Inverse ratio ventilation compared with PEEP in adult respiratory failure

Intensive Care Med. 1984;10(5):227-32. doi: 10.1007/BF00256258.


We have compared the cardiorespiratory effects of an inspiratory: expiratory (I:E) ratio of 4:1 with a ratio of 1:2 in 10 adult patients requiring intermittent positive pressure ventilation (IPPV) for acute respiratory insufficiency. Further comparisons were made with IPPV with positive end-expiratory pressure (PEEP) which was adjusted to achieve an equal external end-expiratory volume (EEEV) to that produced by the 4:1 ratio, as determined by respiratory inductive plethysmography, and with an I:E ratio that only changed the EEEV minimally (IRV-min). Percentage pulmonary shunt (Qs/Qt) was reduced equally with PEEP and with the 4:1 I:E ratio but both patterns reduced cardiac output and oxygen delivery. IRV-min also reduced Qs/Qt significantly but had no effect on cardiac output so that oxygen delivery was increased. The dead space to tidal volume ratio (VD/VT) during IPPV-4:1 and IRV-min was reduced significantly when compared with that during IPPV-1:2. The clinical implications of the findings suggest that for some ITU patients, a modest increase in I:E ratio to between 1.1:1 and 1.7:1 may produce better gas exchange without significantly effecting the cardiac output.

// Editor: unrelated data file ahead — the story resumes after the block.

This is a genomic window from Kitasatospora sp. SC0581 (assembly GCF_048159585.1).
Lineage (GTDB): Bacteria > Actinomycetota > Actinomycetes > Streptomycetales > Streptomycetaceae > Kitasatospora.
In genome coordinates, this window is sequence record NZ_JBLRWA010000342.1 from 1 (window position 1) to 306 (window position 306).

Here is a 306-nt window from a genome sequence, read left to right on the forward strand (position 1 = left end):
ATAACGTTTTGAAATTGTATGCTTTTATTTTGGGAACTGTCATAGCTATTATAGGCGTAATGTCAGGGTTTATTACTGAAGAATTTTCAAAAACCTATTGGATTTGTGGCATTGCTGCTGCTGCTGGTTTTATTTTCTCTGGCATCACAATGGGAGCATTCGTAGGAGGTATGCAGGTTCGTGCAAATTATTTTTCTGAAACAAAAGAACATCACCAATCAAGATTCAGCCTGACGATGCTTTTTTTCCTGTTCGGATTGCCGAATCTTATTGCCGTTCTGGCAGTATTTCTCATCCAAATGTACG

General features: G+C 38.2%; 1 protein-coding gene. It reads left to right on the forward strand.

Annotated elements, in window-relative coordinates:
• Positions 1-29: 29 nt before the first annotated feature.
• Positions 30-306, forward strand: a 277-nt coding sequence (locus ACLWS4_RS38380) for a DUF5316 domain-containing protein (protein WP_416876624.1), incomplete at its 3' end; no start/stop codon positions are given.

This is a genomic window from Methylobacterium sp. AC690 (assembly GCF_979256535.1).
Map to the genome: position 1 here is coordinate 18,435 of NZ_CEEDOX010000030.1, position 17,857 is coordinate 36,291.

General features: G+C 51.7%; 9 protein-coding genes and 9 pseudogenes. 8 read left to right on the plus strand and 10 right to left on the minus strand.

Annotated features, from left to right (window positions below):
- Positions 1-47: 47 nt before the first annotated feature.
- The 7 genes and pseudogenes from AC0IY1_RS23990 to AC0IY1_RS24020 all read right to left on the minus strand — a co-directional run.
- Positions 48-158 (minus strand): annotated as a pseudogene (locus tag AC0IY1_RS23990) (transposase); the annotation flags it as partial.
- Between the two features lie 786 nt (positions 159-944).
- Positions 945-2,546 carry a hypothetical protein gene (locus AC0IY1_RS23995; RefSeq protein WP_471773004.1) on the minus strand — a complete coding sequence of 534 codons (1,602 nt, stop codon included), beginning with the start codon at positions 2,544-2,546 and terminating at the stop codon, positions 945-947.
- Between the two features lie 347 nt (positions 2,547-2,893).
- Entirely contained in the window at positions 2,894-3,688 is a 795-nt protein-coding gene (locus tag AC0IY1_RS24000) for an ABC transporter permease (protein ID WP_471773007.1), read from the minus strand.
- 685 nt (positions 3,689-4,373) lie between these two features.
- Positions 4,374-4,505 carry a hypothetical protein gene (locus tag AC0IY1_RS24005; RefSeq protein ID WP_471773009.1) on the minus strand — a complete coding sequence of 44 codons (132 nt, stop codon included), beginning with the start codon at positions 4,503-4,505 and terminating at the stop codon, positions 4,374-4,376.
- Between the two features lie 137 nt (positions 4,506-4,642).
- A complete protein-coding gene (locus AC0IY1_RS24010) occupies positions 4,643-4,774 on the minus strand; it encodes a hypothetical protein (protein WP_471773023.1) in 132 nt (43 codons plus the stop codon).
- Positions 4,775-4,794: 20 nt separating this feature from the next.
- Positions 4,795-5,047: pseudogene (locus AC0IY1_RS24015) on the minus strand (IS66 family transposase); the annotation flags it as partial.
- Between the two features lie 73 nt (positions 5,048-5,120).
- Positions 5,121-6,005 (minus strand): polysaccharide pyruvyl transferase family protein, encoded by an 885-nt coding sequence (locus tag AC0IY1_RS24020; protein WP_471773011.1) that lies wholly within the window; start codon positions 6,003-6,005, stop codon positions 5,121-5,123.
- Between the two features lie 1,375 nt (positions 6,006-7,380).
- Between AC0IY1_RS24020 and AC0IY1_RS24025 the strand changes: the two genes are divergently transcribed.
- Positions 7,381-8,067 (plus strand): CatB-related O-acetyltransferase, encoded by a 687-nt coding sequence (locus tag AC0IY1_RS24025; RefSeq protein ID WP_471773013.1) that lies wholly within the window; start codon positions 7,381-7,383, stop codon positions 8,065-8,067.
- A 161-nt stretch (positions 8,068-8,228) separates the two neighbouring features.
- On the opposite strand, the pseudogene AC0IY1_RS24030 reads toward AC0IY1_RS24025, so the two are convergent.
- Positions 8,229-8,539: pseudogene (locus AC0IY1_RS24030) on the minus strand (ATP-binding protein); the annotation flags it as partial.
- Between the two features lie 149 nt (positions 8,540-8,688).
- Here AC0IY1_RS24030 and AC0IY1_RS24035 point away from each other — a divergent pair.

Publication types

  • Comparative Study

MeSH terms

  • Adult
  • Forced Expiratory Volume
  • Functional Residual Capacity
  • Humans
  • Intermittent Positive-Pressure Ventilation
  • Positive-Pressure Respiration*
  • Pulmonary Circulation
  • Respiratory Insufficiency / physiopathology*
  • Respiratory Insufficiency / therapy